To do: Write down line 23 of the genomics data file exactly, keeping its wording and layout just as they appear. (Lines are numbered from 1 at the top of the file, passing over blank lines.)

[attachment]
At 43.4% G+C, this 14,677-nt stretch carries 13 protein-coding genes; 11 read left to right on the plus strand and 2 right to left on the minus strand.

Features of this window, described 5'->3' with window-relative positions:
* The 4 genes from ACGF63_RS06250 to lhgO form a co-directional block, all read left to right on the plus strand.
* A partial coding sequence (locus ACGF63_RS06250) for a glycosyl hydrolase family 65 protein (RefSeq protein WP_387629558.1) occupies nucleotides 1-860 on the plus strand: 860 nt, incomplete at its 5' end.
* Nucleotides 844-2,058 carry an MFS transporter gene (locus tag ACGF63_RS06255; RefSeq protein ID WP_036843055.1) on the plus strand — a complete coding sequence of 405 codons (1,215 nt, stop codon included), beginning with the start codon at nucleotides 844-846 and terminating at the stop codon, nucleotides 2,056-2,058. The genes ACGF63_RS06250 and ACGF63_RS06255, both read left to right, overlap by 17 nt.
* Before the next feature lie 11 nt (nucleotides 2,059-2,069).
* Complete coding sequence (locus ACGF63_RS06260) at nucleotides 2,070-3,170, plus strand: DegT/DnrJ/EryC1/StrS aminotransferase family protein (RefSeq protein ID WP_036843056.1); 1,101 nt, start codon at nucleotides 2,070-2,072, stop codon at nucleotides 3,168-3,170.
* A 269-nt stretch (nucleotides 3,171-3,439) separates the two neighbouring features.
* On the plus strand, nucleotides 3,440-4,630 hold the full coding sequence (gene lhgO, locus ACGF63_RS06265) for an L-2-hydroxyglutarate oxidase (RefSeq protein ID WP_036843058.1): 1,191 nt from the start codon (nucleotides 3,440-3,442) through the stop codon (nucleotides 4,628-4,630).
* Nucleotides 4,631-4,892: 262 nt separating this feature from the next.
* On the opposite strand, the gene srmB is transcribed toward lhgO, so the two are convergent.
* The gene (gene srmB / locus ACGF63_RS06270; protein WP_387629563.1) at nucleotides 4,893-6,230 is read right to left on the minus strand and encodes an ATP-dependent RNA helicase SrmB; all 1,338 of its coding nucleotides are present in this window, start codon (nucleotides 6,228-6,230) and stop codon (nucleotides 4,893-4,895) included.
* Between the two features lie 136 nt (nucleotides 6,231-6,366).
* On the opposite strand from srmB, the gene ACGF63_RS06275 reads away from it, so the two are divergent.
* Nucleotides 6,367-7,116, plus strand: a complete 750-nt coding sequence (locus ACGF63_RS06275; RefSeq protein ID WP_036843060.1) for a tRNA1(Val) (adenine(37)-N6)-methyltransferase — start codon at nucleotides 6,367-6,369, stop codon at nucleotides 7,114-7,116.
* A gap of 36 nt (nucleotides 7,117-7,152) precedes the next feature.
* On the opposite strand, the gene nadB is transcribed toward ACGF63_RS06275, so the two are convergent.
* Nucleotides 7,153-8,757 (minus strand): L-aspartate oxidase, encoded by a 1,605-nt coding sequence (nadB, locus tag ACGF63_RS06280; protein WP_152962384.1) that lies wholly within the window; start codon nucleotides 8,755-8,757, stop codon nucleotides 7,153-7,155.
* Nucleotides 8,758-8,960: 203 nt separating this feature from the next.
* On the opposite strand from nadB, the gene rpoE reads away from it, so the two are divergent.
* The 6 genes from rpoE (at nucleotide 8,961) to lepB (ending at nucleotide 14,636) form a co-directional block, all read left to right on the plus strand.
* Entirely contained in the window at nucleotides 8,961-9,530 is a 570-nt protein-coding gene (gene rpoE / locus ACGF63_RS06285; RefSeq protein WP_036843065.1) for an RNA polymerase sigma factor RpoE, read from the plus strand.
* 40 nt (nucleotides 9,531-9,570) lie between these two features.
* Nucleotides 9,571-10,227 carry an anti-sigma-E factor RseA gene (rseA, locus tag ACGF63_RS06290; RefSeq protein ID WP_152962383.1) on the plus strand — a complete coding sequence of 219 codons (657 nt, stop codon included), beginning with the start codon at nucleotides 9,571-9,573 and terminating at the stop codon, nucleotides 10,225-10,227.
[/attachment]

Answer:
* 40 nt (nucleotides 9,531-9,570) lie between these two features.